EDEN PRAIRIE, Minn. (AP) — After sitting out of the first round, the Minnesota Vikings didn't want to wait any longer.

Dalvin Cook was sliding down the board, making available the kind of dynamic running back the Vikings drafted 10 years ago and just recently let go.

Minnesota traded up seven spots to the 41st overall pick Friday night and grabbed Cook, the Florida State star whose stellar college career came with off-the-field questions. They sent one of their fourth-round selections, No. 128 overall, to Cincinnati to move ahead in the second round and get Adrian Peterson's long-term replacement.

"We felt that he was just too talented of a player not to take a swing," general manager Rick Spielman said, before making another trade in the third round to slide up nine spots and select Ohio State center Pat Elflein at No. 70 overall.

The 5-foot-11, 213-pound Cook was a first team Associated Press All-American last season as a junior and totaled 38 touchdowns over the last two years for the Seminoles. He averaged more than 138 yards rushing per game over his final two seasons.

"You've got to accept things as a man, and I just was waiting my turn," Cook said.

Though the Vikings signed Latavius Murray in free agency last month, he's coming off ankle surgery. The versatile Jerick McKinnon returns for his fourth year in the NFL, too, but only Cook has the skill set to be what Peterson, who signed with New Orleans this week, was in his prime. Cook was the third running back taken in this draft, after LSU's Leonard Fournette and Stanford's Christian McCaffrey went in the first round.

Cook's ability was right there with them, but he came with some red flags , despite being found not guilty of misdemeanor battery just before the 2015 season following a bar fight earlier that summer. After an exhaustive vetting process, Spielman spent another 45 minutes on the phone with Cook on Friday morning once the possibility of picking him became clearer.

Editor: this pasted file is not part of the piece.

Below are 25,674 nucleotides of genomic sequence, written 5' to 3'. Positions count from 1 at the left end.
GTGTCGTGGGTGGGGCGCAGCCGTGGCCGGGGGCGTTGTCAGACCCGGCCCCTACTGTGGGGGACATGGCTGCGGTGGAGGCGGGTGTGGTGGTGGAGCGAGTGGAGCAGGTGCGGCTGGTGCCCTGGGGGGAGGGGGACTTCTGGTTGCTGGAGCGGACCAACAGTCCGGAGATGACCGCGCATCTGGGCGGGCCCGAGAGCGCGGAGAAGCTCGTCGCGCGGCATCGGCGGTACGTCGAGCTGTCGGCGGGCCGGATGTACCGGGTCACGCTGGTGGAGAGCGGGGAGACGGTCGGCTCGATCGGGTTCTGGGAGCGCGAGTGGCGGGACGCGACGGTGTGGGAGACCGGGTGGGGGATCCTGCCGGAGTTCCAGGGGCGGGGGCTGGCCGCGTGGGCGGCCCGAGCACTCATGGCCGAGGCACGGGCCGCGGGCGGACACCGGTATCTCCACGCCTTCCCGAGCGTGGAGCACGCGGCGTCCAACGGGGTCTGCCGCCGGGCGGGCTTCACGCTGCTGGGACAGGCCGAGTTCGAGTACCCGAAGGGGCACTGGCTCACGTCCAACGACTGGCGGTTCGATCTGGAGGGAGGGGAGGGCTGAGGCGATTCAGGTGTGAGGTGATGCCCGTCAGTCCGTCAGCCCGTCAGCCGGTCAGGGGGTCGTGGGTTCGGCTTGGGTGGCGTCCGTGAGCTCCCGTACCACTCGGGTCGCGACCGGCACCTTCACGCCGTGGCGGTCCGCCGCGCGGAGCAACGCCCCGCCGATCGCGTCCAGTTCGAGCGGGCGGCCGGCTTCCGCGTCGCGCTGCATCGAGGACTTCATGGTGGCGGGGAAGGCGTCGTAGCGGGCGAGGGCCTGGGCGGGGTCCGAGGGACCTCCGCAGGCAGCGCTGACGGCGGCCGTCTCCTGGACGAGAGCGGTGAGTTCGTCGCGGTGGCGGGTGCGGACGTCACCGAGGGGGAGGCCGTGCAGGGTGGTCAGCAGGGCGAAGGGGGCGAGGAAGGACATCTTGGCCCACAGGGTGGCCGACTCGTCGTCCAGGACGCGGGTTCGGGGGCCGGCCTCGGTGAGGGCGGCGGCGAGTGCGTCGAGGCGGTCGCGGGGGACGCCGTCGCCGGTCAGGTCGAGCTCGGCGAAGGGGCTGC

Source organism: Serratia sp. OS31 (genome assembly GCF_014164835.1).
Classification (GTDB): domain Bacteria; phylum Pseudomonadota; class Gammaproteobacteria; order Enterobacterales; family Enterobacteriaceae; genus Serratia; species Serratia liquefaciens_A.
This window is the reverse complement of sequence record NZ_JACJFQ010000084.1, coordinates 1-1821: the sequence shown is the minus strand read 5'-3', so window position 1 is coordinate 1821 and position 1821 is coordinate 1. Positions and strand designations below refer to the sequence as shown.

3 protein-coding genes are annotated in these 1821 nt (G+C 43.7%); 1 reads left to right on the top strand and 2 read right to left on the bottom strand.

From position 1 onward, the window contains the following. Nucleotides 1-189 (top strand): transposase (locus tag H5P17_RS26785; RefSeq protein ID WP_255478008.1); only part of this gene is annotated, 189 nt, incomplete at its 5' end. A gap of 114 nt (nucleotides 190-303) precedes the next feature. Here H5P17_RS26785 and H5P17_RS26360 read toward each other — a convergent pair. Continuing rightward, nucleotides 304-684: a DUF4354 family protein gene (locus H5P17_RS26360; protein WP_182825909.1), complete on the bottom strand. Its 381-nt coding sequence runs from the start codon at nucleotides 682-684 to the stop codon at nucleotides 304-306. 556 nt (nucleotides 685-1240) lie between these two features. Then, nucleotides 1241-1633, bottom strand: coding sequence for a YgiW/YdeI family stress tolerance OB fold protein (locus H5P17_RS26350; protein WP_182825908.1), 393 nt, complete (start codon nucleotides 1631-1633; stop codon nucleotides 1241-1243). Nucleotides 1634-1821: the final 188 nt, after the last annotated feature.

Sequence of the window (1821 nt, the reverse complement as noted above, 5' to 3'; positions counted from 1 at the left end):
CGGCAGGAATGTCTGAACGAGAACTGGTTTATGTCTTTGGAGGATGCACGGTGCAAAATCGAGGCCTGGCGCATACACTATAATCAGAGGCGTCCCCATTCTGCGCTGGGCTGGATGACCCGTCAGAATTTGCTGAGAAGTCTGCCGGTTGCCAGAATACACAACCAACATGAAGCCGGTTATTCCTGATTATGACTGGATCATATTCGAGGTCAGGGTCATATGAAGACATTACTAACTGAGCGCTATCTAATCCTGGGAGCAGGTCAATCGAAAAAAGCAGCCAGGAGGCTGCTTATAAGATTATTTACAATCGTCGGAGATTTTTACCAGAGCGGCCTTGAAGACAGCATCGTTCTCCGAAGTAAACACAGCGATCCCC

"I was more eager for him just to get to know the person and for him to know, if he drafted me for the Minnesota Vikings, he was getting a guy who's going to represent the organization the right way," Cook said.

Spielman said he believes Cook has "woken up a little bit" about his career and life.

"I truly believe that he's on a mission coming up here and he's going to be a great football player for us," Spielman said.

The character concern was nothing like that surrounding Oklahoma running back Joe Mixon, who was caught on video punching a woman in the face three years ago. Mixon was still available when the Vikings moved up to take Cook, but they weren't interested. Mixon went instead to the Bengals.

Florida State coach Jimbo Fisher eagerly vouched for Cook, too.

"I never had issues with Dalvin. He was never disrespectful, allowed you to coach him hard, was never late, was always really good with other teammates, affected guys on our team in a positive way," Fisher said.

Long touchdowns, including a 70-yarder that was one of his four scores against eventual national champion Clemson last year, were a specialty. He dealt with hamstring and shoulder injuries last season and has not proven to be an exceptional blocker. Fumbles were an issue, too. But Spielman said Vikings doctors were satisfied with Cook's condition and that he believes the pass protection and ball security skills can be effectively taught.

When offensive coordinator Pat Shurmur and running backs coach Kennedy Polamalu were informed earlier in the day that Cook was a possibility, Spielman said, their jaws dropped.

"Overall as a talent, with the ball in his hands and as a receiver, we felt he was one of the most complete running backs in this draft," Spielman said.

The Vikings had another third-round pick, No. 86, waiting for them later Friday. They sent their fifth-round selection to the New York Jets to move up for Elflein, who filled another hole on the offensive line. If he's ready to start as a rookie, veteran Joe Berger could move back to right guard.